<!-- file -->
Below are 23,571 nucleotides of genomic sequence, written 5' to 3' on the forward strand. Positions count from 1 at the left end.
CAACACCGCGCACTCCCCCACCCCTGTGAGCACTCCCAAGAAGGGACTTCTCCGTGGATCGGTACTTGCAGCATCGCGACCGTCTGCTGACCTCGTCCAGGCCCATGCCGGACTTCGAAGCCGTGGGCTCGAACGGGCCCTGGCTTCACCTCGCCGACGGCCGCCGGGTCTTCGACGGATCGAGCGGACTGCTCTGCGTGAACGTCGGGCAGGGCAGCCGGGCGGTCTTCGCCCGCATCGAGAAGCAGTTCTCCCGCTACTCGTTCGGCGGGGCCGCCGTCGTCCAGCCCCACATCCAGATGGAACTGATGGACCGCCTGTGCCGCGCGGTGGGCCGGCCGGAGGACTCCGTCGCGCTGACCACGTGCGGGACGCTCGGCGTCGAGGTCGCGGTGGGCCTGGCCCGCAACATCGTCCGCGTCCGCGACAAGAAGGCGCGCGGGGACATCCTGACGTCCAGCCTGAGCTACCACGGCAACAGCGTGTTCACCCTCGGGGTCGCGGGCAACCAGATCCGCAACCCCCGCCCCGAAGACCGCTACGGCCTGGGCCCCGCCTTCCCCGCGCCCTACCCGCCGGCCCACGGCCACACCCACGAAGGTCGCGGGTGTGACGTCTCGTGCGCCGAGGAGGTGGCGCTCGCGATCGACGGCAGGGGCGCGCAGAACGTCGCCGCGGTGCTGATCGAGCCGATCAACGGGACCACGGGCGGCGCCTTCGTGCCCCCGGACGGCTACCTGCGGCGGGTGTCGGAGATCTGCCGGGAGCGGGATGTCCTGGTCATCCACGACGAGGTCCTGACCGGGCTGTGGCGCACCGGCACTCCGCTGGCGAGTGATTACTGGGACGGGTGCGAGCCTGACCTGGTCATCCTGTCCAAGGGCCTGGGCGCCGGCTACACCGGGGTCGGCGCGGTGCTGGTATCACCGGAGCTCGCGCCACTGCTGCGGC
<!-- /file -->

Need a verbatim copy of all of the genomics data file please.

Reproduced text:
Below are 23,571 nucleotides of genomic sequence, written 5' to 3' on the forward strand. Positions count from 1 at the left end.
CAACACCGCGCACTCCCCCACCCCTGTGAGCACTCCCAAGAAGGGACTTCTCCGTGGATCGGTACTTGCAGCATCGCGACCGTCTGCTGACCTCGTCCAGGCCCATGCCGGACTTCGAAGCCGTGGGCTCGAACGGGCCCTGGCTTCACCTCGCCGACGGCCGCCGGGTCTTCGACGGATCGAGCGGACTGCTCTGCGTGAACGTCGGGCAGGGCAGCCGGGCGGTCTTCGCCCGCATCGAGAAGCAGTTCTCCCGCTACTCGTTCGGCGGGGCCGCCGTCGTCCAGCCCCACATCCAGATGGAACTGATGGACCGCCTGTGCCGCGCGGTGGGCCGGCCGGAGGACTCCGTCGCGCTGACCACGTGCGGGACGCTCGGCGTCGAGGTCGCGGTGGGCCTGGCCCGCAACATCGTCCGCGTCCGCGACAAGAAGGCGCGCGGGGACATCCTGACGTCCAGCCTGAGCTACCACGGCAACAGCGTGTTCACCCTCGGGGTCGCGGGCAACCAGATCCGCAACCCCCGCCCCGAAGACCGCTACGGCCTGGGCCCCGCCTTCCCCGCGCCCTACCCGCCGGCCCACGGCCACACCCACGAAGGTCGCGGGTGTGACGTCTCGTGCGCCGAGGAGGTGGCGCTCGCGATCGACGGCAGGGGCGCGCAGAACGTCGCCGCGGTGCTGATCGAGCCGATCAACGGGACCACGGGCGGCGCCTTCGTGCCCCCGGACGGCTACCTGCGGCGGGTGTCGGAGATCTGCCGGGAGCGGGATGTCCTGGTCATCCACGACGAGGTCCTGACCGGGCTGTGGCGCACCGGCACTCCGCTGGCGAGTGATTACTGGGACGGGTGCGAGCCTGACCTGGTCATCCTGTCCAAGGGCCTGGGCGCCGGCTACACCGGGGTCGGCGCGGTGCTGGTATCACCGGAGCTCGCGCCACTGCTGCGGC